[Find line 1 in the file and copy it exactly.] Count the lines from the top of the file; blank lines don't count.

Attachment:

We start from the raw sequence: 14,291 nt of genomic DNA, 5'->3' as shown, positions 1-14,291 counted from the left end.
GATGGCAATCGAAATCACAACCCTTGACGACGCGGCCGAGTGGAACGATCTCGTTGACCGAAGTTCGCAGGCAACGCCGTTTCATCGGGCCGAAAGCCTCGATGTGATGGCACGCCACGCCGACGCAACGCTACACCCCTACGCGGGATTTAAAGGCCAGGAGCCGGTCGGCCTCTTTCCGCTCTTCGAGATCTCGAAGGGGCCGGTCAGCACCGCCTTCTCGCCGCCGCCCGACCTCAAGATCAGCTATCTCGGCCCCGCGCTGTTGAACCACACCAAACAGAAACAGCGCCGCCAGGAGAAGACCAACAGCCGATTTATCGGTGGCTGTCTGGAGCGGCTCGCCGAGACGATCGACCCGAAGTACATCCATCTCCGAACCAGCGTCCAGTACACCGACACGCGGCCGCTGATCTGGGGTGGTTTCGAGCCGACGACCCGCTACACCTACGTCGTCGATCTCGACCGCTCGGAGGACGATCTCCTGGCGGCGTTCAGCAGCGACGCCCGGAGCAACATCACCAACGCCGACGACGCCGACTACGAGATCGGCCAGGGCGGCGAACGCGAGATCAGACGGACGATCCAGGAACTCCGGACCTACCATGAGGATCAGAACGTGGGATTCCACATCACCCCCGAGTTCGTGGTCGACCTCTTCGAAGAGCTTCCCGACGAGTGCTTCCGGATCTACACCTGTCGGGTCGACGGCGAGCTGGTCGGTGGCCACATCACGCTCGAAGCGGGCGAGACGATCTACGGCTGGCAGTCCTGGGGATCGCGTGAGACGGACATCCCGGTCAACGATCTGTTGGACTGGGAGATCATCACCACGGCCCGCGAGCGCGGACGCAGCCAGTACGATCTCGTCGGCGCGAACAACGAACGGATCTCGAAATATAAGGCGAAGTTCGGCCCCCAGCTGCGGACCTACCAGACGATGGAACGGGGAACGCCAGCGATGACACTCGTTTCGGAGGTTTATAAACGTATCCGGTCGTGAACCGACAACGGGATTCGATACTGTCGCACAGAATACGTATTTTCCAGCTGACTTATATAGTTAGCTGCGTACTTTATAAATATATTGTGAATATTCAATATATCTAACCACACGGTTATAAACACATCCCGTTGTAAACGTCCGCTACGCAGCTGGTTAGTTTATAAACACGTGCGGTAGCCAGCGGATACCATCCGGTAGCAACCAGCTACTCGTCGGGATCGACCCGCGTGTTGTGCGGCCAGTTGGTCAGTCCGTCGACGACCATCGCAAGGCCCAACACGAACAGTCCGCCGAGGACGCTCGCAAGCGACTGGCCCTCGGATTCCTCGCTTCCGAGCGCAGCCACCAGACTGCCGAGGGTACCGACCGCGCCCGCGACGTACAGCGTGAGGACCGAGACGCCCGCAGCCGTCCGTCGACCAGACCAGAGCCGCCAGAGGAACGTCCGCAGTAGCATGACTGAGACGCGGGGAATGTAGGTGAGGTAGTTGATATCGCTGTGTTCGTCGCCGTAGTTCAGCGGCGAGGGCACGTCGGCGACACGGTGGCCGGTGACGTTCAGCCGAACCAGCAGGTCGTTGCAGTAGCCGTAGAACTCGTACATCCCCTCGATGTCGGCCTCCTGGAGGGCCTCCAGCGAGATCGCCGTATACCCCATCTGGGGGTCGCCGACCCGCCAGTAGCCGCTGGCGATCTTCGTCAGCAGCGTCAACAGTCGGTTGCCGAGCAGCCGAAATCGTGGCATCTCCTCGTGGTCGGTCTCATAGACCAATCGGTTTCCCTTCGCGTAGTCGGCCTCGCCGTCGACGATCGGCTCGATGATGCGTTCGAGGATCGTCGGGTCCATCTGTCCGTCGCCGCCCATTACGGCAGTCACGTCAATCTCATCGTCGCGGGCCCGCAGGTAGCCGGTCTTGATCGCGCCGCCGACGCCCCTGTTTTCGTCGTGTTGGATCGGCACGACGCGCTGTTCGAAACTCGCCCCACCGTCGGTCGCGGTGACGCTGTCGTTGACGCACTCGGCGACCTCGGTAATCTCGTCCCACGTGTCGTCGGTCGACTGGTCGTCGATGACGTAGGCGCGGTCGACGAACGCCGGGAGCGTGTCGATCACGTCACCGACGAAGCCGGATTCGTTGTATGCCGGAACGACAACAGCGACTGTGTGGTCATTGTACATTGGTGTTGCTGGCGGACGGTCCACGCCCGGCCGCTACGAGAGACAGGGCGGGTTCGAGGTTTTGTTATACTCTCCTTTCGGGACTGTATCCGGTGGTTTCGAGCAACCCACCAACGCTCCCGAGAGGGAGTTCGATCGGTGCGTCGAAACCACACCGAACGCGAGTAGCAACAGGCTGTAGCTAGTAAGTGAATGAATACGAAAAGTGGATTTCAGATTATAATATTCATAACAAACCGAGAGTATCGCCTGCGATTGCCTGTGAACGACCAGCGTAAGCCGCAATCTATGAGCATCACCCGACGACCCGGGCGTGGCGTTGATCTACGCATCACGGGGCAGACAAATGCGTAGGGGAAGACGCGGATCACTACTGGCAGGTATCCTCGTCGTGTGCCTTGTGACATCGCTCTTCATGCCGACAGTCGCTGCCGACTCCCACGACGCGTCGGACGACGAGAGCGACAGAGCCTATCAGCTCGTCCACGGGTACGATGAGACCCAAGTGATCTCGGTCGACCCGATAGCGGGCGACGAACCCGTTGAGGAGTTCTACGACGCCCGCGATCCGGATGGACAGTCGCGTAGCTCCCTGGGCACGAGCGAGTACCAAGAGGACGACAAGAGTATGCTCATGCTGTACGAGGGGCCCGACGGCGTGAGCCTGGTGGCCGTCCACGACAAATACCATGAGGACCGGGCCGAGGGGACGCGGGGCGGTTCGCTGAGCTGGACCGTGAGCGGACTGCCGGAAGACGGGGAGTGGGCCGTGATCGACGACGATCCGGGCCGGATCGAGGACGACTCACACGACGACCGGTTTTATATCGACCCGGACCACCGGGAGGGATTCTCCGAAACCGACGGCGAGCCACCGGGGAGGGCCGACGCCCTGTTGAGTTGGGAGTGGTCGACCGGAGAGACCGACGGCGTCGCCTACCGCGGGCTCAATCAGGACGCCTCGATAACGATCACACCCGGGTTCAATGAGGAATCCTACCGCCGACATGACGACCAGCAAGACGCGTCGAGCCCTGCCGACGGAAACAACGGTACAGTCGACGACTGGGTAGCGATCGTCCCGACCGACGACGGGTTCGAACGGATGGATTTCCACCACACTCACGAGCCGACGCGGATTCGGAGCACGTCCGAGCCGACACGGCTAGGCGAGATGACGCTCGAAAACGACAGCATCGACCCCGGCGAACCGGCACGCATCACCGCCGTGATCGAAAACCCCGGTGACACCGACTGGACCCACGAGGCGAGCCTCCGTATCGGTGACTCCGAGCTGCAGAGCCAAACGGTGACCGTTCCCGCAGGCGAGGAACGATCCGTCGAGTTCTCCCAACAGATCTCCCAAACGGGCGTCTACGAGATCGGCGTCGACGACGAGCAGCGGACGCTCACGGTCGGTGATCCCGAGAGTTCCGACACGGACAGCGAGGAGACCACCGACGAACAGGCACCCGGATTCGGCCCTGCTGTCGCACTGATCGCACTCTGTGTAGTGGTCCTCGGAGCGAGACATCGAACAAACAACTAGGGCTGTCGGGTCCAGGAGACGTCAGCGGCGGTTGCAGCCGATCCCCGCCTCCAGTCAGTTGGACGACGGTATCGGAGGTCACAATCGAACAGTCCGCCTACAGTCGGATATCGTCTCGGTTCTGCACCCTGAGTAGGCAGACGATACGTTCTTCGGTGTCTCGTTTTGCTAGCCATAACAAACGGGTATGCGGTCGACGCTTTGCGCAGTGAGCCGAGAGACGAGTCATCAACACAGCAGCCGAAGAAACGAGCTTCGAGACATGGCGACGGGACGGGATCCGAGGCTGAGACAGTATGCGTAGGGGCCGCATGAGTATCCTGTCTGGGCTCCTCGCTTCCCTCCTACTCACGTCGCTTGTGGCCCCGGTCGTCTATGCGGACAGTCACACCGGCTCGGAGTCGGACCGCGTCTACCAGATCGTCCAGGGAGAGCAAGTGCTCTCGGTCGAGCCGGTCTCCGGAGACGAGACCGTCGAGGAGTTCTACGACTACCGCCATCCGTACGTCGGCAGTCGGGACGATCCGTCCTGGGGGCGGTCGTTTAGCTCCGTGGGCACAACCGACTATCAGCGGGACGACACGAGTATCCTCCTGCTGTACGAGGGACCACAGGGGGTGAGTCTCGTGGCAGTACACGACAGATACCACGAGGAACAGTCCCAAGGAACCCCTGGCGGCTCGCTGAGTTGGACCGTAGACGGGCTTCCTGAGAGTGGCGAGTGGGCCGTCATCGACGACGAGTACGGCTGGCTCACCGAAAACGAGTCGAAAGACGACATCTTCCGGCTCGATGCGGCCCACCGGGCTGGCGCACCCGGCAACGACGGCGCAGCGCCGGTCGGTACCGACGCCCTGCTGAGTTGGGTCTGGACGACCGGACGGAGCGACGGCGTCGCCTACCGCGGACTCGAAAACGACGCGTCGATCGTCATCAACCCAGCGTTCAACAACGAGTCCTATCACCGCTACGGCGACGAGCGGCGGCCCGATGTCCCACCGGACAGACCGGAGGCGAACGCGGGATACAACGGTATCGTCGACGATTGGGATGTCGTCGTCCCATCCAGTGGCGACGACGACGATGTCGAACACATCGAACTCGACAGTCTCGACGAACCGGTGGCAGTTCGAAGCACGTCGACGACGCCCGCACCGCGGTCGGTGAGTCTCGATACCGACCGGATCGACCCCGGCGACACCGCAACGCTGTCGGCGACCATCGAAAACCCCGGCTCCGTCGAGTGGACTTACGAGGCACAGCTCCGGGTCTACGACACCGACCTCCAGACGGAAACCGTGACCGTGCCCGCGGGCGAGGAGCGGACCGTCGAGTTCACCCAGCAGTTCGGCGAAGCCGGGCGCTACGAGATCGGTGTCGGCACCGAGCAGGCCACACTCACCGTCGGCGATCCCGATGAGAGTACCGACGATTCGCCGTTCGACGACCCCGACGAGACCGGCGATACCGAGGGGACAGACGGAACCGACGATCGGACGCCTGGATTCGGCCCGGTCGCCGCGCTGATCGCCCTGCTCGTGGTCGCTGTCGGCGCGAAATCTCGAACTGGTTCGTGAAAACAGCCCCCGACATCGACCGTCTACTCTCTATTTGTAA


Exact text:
We start from the raw sequence: 14,291 nt of genomic DNA, 5'->3' as shown, positions 1-14,291 counted from the left end.